Arrests made after £2m museum raid
THREE arrests have been made by police after valuable Chinese artefacts worth an estimated £2m were stolen following an audacious raid on a North-East museum.
The exhibits were removed from display cabinets at Durham University's Oriental Museum late on Thursday.
A porcelain sculpture and large jade bowl dating from the Qing Dynasty were taken after intruders forced their way into the refurbished Malcolm MacDonald Gallery.
The university boasts one of the finest collections of Chinese antiquities in the UK.
There are fears they may now be spirited out of the country and auctioned off to wealthy collectors in China.
Last night Durham police said two men and a woman from the West Midlands area had been arrested and were being brought to a police station in the county for questioning.
None of the items have yet been recovered and police were still trying to trace other suspects.
Det Chief Insp Traci McNally said: “We are still trying to locate several outstanding suspects in relation to this investigation.
"We believe these individuals will be aware of the police investigation and we urge them to contact police without delay."
Dr Craig Barclay, the museum's curator, said: "We are extremely upset to have fallen victim to such a serious crime.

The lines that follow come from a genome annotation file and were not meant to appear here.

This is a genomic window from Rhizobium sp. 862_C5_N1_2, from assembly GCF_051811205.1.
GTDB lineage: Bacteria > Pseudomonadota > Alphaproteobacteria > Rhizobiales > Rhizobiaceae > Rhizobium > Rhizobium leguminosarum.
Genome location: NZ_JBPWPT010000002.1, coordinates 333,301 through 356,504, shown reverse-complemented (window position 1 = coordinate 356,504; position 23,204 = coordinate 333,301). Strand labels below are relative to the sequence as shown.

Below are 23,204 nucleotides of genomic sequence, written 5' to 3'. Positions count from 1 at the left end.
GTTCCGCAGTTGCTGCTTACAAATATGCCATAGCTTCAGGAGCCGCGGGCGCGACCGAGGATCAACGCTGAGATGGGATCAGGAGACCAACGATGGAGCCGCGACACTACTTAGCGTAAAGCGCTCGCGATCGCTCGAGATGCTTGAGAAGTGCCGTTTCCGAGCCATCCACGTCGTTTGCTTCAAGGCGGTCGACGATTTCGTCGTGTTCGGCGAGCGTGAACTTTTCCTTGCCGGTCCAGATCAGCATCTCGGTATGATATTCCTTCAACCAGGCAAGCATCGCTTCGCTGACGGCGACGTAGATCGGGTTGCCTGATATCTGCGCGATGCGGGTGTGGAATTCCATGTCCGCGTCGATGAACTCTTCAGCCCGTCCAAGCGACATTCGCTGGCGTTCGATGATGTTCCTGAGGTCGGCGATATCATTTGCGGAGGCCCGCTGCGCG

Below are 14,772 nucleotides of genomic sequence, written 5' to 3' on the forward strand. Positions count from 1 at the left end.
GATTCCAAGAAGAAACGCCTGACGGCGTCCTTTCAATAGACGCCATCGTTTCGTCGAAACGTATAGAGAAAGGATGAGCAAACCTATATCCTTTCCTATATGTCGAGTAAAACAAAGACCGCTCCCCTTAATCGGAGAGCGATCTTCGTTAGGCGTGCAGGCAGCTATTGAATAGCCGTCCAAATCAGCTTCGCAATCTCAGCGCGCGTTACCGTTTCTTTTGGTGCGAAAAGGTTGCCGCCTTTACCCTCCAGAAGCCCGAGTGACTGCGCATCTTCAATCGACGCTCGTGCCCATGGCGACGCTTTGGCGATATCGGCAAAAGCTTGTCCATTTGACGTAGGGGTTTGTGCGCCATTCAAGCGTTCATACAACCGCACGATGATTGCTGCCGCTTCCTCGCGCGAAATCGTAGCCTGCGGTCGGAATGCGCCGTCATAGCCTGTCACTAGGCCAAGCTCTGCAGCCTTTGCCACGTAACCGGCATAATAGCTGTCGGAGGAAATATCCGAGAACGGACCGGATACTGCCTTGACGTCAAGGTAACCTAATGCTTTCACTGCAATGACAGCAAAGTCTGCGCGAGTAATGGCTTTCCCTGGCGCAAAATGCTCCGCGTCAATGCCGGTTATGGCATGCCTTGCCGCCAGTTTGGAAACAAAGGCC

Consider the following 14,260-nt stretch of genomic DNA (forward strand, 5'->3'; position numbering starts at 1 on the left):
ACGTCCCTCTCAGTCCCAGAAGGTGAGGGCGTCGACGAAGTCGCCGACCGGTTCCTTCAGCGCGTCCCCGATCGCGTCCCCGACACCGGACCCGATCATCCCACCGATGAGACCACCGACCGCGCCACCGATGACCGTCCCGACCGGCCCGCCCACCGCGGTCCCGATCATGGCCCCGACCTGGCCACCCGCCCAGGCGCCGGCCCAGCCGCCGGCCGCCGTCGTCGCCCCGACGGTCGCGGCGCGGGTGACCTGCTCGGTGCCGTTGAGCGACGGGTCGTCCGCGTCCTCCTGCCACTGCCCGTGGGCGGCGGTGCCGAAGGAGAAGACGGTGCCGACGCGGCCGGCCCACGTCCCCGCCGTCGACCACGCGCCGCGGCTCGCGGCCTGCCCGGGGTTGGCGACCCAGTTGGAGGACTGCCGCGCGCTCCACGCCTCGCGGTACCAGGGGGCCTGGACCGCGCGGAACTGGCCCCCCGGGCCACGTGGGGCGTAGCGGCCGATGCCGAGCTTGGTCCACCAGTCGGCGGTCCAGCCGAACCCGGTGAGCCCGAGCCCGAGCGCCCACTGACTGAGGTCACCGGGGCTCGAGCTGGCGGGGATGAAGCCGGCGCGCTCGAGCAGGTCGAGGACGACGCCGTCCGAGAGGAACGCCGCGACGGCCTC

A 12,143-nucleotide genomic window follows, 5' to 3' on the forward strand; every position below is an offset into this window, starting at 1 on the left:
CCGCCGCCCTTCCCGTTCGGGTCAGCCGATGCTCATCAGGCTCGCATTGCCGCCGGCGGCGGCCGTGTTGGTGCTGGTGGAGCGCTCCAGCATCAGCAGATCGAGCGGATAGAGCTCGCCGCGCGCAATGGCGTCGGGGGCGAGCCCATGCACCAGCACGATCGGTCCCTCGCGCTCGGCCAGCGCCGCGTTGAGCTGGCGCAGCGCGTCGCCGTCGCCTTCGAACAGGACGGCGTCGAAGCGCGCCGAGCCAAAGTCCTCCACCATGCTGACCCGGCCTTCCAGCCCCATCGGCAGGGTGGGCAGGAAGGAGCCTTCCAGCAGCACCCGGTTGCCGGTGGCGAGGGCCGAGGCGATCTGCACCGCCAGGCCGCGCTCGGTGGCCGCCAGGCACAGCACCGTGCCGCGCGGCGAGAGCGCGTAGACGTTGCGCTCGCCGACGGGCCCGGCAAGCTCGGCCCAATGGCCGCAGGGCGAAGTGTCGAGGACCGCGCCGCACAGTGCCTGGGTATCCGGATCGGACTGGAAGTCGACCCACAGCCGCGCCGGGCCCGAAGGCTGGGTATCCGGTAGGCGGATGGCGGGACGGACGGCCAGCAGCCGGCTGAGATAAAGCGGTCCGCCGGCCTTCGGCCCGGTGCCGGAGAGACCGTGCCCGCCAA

"The two pieces are highly significant in that they are fine examples of artefacts from the Qing Dynasty in the mediums of porcelain and hard stone.
"We very much hope that police will be able to recover them and we urge anybody who may have any information about their whereabouts to contact the police immediately."
An alarm was triggered at the museum, in the Elvet Hill area, at 10.40pm on Thursday and police arrived to find entry had been forced into the ground-floor gallery.
The jade bowl dated from 1769 and was part of the collection of Sir Charles Hardinge, a British collector of jades and hardstones. It has a Chinese poem written inside.
The thieves also took a Dehua porcelain sculpture with a cream-white glaze of seven fairies in a boat, which is 30cm in height and length.
They are from the Qing Dynasty, Chinas last imperial dynasty, which ran from 1644 to 1911.
Boya Wong, 29, who is from Guang Zhai in China, and studying for a PhD at Durham University, fears the record-breaking prices for items of cultural and archaeological significance in his home country may have motivated the theft.
He said: "Chinaware was made for the high-ranking officers and the emperors so chinaware in the museum is likely to be very elite.
"If the royal family ordered one vase they would make thousands and choose the best, then destroy the rest of them so these piece could be the only one on the world.
"That is why they are very valuable because they are unique.
"The collection here is small but is very high quality.
"If either of the stolen pieces is damaged, it would be a real shame because they are of high academic value as they are representing the work of a time period in history."
Detective Inspector Lyn Peart, of Durham City CID, said police wished to speak to anyone who was in the Elvet Hill area of the city, between 10pm and 11pm on Thursday, and may have seen anything suspicious.
The Oriental Museum is the only museum in the North devoted to the art and archaeology of the Orient, with collections of Chinese and Egyptian artefacts.
Visitors can explore galleries dedicated to China, Ancient Egypt, Japan, India and Tibet, the Islamic world and south-east Asia.
It will be closed over the bank holiday weekend and will not reopen until further notice.